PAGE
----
Israelis Batten Down as Storm Moves In

People standing at the checkout line in a Rami Levi supermarket in Yerushalayim on Tuesday. (Yonatan Sindel/Flash90)
People standing at the checkout line in a Rami Levi supermarket in Yerushalayim on Tuesday. (Yonatan Sindel/Flash90)

With predictions of up to two feet of snow in Yerushalayim, residents were clearing supermarket shelves on Wednesday in case they are cut off from supplies, as happened to thousands of people last year.

Retailers were reporting a sharp uptick in sales of staple products, including flour, sugar, oil, canned foods, dairy products, bread, chicken and meat, according to Globes.

“We’re talking about sales 2.5 times higher than on a normal day in mid-week. We have run out of chicken completely, and of bread too,” supermarket mogul Rami Levy said.

“People are buying everything, but mainly meat for Shabbos, baby products, and drink, particularly mineral water. They’re afraid of being stuck without food on Shabbos and are buying products that will last them even until Sunday.”

Levy promised, however, that his store branches would be open for business even during the storm.

Blankets and portable heaters are also at a premium. “We ran out quickly,” said one salesman in Yerushalayim’s Mahane Yehuda market, “There’s not a heater to be found anywhere in the area.”

Inside a crowded supermarket, Alon Issashar, 29, said he had hoped to beat the crowds by shopping early.

“As you can see [the end of the world] is coming,” he quipped. “People are going crazy. I guess people outside of Israel will laugh, but we are used to sun.”

Israeli weatherman Danny Rupp predicted 12 to 24 hours of snowfall in the capital. Barry Lynn, a meteorologist at Hebrew University, said the storm would likely dump between 10 and 24 inches of snow on the city.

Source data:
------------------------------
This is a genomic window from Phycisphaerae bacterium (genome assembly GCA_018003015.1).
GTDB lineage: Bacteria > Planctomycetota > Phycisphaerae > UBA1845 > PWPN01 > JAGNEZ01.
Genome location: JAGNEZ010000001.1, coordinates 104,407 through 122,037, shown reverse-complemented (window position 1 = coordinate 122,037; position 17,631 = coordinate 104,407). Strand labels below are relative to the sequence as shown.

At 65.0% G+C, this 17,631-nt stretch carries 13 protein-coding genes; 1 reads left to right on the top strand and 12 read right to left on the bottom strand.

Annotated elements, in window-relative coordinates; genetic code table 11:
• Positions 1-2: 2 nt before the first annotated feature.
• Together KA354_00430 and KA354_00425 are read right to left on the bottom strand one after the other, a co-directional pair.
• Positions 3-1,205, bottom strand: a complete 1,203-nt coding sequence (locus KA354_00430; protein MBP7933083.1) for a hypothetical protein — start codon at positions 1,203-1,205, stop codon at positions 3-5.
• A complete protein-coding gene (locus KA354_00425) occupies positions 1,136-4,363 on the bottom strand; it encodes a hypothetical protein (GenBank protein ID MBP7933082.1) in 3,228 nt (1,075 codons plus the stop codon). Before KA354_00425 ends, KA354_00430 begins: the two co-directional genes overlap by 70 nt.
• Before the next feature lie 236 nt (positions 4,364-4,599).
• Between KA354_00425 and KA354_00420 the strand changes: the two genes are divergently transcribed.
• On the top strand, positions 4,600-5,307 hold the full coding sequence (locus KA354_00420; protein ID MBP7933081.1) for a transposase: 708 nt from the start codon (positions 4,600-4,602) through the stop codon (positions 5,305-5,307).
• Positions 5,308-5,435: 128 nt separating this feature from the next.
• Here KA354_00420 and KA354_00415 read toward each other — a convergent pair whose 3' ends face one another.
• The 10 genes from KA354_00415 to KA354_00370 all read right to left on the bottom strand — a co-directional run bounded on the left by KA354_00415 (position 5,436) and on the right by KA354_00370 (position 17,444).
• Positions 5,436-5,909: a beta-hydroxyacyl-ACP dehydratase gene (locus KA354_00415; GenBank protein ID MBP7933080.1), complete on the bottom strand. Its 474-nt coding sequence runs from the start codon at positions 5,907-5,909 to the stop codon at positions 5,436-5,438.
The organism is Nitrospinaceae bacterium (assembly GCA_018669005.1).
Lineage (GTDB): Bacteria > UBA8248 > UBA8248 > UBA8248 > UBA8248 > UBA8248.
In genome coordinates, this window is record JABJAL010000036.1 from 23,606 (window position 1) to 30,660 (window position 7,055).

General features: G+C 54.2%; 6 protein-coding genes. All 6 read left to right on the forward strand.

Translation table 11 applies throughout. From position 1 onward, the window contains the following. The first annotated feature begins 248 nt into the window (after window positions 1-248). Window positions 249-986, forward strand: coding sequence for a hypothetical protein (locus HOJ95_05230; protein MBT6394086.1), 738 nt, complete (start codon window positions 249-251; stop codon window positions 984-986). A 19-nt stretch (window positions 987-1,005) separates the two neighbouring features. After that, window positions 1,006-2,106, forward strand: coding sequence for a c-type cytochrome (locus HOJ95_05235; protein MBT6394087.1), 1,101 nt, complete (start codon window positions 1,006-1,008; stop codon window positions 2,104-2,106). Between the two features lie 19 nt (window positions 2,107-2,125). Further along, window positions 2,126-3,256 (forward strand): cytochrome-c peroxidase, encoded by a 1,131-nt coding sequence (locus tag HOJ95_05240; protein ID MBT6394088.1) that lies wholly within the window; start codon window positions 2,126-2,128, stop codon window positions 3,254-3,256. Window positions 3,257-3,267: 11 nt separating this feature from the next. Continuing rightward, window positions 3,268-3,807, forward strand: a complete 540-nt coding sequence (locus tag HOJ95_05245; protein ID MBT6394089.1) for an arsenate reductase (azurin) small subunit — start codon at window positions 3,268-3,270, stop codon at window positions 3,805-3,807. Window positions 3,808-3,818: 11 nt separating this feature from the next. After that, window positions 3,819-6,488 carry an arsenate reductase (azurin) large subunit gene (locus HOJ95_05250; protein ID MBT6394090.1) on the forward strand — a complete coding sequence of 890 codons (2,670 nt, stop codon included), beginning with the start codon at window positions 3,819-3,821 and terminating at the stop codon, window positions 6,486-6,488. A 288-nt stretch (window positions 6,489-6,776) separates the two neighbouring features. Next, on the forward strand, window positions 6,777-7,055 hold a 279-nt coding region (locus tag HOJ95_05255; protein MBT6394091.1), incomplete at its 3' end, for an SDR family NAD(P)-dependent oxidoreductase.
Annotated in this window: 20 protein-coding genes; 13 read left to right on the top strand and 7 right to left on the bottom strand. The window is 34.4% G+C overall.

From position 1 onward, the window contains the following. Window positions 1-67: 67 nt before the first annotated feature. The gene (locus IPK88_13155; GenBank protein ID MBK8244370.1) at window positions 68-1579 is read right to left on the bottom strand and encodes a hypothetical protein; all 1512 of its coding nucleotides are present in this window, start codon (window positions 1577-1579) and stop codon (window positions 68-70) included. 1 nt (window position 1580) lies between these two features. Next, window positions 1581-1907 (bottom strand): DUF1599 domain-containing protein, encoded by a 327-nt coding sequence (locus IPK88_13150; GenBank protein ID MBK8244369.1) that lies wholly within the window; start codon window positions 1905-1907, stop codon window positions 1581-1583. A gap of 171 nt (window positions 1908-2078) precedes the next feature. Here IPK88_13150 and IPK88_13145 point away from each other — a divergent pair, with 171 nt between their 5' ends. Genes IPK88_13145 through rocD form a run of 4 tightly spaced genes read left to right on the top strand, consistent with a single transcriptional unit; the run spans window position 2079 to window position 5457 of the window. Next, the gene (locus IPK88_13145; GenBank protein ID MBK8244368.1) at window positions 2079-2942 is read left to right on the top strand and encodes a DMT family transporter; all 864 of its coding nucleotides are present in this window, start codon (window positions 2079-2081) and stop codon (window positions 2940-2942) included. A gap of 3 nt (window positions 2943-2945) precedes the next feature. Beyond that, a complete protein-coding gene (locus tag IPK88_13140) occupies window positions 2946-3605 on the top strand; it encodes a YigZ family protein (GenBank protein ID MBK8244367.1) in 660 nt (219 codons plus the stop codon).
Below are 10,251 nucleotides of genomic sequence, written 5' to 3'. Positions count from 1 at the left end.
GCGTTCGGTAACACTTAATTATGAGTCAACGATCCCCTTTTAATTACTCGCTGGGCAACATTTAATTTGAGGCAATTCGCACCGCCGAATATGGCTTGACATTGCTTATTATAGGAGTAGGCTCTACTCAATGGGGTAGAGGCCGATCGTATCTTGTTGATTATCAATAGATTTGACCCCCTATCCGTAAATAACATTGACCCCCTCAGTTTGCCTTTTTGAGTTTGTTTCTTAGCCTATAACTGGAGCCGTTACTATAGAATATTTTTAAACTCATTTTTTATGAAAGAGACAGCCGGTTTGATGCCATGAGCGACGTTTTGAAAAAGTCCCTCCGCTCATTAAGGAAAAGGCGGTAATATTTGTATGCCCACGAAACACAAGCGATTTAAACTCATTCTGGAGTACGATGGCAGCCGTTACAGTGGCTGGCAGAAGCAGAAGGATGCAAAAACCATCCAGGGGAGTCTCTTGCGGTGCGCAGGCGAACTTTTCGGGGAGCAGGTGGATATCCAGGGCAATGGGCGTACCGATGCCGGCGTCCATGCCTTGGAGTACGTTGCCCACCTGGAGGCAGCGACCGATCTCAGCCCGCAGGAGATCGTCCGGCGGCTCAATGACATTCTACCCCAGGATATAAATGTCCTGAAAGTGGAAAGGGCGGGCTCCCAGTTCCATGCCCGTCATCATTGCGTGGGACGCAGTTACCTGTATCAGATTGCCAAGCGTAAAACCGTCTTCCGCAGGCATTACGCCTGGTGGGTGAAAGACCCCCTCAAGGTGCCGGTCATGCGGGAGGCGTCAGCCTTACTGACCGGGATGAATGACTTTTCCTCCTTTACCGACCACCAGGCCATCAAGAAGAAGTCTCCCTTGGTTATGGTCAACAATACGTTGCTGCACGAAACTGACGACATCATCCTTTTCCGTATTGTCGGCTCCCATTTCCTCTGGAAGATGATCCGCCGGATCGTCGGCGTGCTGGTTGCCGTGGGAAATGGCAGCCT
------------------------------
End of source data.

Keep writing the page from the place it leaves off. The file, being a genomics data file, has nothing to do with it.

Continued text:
Traffic jams were are already building up on roads in central Israel on Wednesday afternoon, as people made their way home ahead of the storm.

The decision to close roads leading to the capital will be made in accordance with conditions as they develop. The city’s fleet of 150 snowplows are ready for duty, as well as salt scattering machines and heavier machinery for keeping main routes open.

About 1,000 IDF soldiers were stationed near hospitals and government buildings in Yerushalayim to help keep essential services going.

Prime Minister Binyamin Netanyahu joined a meeting at Yerushalayim City Hall, to discuss storm preparations. Also participating were Mayor Nir Barkat, Jerusalem District Police Commander Moshe Edry, as well as representatives of the IDF, social welfare institutions, the Israel Electric Corp. and rescue services.

At the end of the discussion, Netanyahu said, “I am impressed by the authorities’ coordination and preparatory work. We have three missions. The first is to save lives. The second is to ensure the continuity of essential services. The third is to provide mutual assistance and guarantee – residents helping residents. Beyond what the state is doing and will do, beyond what the municipalities are doing and will do, I ask the citizens of Israel to watch out for their neighbors and to help. The people of Israel excel at this.”

The director of the Council of Cemeteries in Yerushalayim, Rabbi Hillel Horowitz, has sent a letter to the Municipality Director Amnon Merhav, asking him to ensure that roads that lead to Har Hamenuhos cemetery in Givat Shaul will be kept clear.

Rabbi Horowitz noted that in last year’s snowstorm, Har Hamenuhos was the municipality’s last priority for snow clearance. Holding levayps was exceedingly difficult, he added, noting “the devotion of the Hevra Kadisha employees, to carry out the mitzvah of burying the dead without delay and without dishonoring the dead person, as well as the pain caused to the families of the dead because their relatives and friends were unable to take part in the funeral procession.”

“The least we can do is to enable people to reach the cemetery in the fastest and safest way,” the rabbi said.

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